Do Your Research

It would be unwise to assume that the arbitrator will be fair and impartial without conducting research. Just like some judges are known to favor one side consistently, some arbitrators can also have a reputation for being one-sided. Retaining an experienced family lawyer plugged into the network of divorce arbitrators will aid in ensuring that you select the best arbitrator to handle your case. Remember, the arbitrator’s decision is not only binding but also difficult to appeal, so selecting a suitable arbitrator is paramount.

Do Discovery Before Arbitration Begins

The discovery process is designed to allow the parties to access evidence that will help prove their case. Without this evidence, it can be challenging to get a clear picture of the parties’ income and assets. Requiring that a complete and thorough discovery process occur before arbitration begins can ensure that the arbitrator can make an informed and just decision. Without it, assets may be hidden, and one side can miss out on what they are entitled to under the law.

Don’t Lose Decorum

It is common for either party to give testimony during an arbitration. If this happens, the arbitrator may base their decision on the party’s credibility. The arbitrator may view a party that becomes combative or disrespectful in a negative light. If this happens, it can affect the outcome of the divorce. This is especially true if issues like child custody are being decided. Maintaining composure and respect for the arbitrator and opposing counsel throughout the process is always recommended.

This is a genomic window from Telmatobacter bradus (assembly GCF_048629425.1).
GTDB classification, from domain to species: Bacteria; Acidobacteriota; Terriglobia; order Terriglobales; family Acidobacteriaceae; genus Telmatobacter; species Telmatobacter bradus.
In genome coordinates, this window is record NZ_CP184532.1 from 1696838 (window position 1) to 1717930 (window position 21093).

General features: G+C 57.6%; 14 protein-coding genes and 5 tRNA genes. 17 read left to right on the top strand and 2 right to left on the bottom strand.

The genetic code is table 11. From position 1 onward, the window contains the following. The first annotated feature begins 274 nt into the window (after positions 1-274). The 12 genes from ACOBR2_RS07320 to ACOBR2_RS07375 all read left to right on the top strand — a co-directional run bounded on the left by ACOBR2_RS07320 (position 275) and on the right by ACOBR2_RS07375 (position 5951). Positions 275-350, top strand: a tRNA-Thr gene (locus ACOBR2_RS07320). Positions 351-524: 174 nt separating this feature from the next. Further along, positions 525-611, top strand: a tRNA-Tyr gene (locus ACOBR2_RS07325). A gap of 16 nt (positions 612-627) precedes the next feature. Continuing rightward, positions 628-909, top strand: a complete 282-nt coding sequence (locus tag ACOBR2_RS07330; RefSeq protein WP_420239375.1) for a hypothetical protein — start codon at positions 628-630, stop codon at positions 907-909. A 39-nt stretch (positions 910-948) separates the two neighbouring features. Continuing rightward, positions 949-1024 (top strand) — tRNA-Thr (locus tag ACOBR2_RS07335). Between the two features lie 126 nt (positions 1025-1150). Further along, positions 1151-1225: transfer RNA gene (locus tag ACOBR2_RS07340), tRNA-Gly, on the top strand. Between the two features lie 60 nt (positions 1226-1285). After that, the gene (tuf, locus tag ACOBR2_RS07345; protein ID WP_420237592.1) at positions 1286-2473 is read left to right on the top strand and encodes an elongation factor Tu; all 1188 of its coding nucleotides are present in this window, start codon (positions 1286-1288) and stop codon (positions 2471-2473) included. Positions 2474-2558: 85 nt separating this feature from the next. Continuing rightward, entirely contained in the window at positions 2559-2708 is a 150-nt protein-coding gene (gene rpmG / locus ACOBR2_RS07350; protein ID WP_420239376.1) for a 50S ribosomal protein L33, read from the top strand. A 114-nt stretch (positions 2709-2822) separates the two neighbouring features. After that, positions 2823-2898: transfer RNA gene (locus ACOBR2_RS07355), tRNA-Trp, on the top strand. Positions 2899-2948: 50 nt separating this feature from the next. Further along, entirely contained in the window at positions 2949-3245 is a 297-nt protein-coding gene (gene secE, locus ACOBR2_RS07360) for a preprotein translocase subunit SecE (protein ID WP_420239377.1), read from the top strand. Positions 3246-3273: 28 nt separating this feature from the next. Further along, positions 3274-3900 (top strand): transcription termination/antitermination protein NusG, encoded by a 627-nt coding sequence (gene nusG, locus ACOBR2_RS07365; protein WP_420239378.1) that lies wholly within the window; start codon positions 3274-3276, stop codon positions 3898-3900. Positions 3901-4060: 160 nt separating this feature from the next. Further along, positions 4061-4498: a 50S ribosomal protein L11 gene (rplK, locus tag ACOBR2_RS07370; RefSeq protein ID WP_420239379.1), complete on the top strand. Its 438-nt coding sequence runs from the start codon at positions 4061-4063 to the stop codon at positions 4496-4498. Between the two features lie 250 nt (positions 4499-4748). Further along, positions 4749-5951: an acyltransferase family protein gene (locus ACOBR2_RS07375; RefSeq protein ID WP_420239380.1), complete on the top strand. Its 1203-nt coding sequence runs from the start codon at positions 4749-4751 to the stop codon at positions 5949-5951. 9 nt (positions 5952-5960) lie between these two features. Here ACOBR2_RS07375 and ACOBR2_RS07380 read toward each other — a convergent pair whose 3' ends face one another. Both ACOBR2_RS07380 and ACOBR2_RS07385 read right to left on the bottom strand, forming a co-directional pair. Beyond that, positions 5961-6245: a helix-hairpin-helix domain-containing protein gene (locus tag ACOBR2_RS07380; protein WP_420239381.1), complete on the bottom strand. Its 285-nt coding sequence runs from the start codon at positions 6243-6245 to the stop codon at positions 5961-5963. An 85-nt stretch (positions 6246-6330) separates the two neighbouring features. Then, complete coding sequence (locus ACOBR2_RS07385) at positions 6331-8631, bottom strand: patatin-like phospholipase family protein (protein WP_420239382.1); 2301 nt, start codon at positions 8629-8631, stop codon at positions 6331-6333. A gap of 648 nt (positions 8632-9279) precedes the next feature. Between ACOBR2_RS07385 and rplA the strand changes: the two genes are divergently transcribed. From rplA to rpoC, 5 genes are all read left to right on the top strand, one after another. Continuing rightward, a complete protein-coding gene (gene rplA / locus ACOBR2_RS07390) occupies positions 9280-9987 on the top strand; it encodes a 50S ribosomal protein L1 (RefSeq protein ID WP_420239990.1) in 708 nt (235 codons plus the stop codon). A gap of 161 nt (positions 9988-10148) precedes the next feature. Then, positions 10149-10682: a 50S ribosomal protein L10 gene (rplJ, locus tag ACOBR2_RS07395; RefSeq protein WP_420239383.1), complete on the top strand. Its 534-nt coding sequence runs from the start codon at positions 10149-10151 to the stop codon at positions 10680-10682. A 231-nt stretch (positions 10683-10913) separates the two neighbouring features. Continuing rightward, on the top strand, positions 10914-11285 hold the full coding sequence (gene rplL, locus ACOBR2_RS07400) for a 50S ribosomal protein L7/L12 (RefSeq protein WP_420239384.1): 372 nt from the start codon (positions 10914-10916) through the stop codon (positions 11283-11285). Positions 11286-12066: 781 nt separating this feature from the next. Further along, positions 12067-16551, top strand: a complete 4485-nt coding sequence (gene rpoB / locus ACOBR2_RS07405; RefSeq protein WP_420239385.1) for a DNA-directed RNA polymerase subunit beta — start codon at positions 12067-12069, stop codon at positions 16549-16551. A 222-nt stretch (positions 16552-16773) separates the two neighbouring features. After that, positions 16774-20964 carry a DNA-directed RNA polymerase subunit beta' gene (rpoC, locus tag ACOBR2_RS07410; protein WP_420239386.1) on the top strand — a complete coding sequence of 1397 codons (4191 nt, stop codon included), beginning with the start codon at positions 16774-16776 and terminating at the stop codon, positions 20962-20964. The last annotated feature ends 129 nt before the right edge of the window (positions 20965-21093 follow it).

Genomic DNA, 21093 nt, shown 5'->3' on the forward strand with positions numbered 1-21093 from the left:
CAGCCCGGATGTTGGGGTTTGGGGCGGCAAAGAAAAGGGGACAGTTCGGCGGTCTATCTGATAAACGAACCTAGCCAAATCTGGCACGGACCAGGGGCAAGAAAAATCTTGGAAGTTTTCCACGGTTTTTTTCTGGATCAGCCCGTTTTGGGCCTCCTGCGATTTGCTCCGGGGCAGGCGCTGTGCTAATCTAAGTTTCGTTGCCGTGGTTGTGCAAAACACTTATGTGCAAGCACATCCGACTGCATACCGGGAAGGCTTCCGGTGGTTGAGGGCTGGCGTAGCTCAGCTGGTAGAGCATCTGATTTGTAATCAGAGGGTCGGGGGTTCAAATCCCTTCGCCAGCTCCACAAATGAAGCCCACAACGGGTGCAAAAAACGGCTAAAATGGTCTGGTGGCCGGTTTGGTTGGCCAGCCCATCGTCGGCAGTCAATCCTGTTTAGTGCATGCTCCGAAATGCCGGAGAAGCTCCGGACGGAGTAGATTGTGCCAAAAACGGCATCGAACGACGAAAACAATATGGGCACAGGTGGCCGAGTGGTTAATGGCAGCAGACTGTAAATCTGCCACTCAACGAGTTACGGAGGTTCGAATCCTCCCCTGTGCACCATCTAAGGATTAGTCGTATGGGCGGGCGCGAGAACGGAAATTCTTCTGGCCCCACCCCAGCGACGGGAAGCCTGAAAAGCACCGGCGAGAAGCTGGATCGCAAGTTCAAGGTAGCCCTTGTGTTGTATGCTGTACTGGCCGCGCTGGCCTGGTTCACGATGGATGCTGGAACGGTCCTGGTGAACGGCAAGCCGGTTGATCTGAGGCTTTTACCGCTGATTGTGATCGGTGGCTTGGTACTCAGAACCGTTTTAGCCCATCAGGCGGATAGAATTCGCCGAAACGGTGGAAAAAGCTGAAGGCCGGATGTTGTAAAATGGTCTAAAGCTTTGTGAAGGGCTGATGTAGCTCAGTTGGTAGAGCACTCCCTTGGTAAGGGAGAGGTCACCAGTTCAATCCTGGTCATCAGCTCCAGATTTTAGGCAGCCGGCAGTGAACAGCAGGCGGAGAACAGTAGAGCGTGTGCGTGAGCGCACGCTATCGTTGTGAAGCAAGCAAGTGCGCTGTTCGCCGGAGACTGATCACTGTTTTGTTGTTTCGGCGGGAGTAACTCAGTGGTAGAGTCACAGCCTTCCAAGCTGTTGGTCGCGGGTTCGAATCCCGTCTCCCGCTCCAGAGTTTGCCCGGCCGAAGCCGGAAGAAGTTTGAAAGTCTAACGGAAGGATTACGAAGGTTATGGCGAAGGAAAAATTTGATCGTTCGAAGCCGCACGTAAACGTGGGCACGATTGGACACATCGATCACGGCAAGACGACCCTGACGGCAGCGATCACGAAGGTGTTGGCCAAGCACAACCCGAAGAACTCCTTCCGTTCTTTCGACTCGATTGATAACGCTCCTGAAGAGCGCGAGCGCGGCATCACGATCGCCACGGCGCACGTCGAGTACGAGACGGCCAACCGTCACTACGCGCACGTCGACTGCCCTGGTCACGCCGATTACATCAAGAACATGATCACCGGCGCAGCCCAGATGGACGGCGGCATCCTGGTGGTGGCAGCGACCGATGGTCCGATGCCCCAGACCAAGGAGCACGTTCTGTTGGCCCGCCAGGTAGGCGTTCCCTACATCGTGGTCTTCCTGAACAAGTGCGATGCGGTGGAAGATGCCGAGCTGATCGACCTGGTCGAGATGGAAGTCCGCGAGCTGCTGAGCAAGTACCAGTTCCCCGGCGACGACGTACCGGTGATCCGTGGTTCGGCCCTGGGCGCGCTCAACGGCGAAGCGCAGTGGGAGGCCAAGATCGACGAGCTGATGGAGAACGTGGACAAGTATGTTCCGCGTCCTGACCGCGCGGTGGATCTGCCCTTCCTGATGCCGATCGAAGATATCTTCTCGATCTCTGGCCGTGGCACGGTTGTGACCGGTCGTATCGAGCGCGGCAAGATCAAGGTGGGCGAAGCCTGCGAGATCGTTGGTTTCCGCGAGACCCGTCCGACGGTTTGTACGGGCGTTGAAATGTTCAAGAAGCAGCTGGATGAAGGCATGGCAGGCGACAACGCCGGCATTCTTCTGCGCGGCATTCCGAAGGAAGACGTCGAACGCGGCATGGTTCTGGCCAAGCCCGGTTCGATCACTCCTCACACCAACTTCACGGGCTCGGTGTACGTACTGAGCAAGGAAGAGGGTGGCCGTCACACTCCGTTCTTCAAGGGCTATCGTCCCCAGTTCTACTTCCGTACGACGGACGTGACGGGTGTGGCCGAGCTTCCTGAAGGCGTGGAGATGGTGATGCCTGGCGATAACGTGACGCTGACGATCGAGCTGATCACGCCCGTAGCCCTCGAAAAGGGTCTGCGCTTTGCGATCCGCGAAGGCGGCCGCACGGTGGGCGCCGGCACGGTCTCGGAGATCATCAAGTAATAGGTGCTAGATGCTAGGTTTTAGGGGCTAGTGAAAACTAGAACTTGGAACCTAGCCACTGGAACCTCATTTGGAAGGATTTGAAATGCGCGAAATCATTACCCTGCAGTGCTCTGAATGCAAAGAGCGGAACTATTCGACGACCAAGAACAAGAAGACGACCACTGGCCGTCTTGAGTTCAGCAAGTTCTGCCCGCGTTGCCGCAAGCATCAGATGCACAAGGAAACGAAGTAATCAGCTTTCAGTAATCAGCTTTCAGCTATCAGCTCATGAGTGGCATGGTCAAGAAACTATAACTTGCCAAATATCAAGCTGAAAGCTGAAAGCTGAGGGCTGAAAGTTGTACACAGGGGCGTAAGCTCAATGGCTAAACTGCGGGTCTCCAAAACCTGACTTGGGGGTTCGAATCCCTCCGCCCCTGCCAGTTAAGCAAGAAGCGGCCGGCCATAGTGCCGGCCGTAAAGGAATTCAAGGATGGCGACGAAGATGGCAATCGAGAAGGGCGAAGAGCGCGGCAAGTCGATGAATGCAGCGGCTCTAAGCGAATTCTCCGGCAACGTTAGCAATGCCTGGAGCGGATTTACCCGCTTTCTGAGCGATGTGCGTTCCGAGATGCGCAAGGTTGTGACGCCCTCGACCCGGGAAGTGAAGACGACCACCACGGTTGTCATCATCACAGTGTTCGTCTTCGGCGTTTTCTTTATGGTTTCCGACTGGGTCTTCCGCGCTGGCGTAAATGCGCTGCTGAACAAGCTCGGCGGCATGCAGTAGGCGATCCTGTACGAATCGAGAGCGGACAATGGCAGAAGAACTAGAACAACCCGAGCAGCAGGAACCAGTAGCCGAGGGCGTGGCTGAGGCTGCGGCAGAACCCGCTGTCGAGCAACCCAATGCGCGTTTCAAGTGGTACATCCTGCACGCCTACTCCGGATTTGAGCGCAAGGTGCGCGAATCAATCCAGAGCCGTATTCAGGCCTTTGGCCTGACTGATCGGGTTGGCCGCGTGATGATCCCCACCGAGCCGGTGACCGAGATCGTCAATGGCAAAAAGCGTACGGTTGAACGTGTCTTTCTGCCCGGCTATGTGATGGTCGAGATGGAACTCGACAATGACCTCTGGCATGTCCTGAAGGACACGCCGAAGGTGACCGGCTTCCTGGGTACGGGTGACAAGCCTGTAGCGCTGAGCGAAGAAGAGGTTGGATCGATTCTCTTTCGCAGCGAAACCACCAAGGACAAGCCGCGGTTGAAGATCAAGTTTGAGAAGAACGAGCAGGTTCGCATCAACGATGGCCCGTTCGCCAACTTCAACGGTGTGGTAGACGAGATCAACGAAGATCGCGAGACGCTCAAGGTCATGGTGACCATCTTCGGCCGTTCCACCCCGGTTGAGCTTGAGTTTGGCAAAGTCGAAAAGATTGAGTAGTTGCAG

Don’t Conceal Or Attempt To Deceive

Again, the arbitrator’s decision may come down to whom they believe more. If it can be shown that either side attempted to conceal evidence or deceive the arbitrator, then that will not bode well when it comes time for a decision to be made. Arbitrators are often retired judges and can sense when a party is being disingenuous or attempting to mislead them. Full, unfettered cooperation and participation in the proceedings are required, and any attempt to run afoul of that mandate will likely have dire consequences.

Be Patient

Complex divorce matters may require multiple arbitration sessions that can last for hours. In addition to the duration of the arbitration itself, it may take even more time for the arbitrator to make a decision. While one of the benefits of arbitration is the time savings over other forms of dispute resolution, the results are not automatic, and the parties are well-advised to be patient. Rushing the process along will benefit no one, and the time it takes to come to a fair and full decision where all relevant evidence is considered may be longer than anticipated.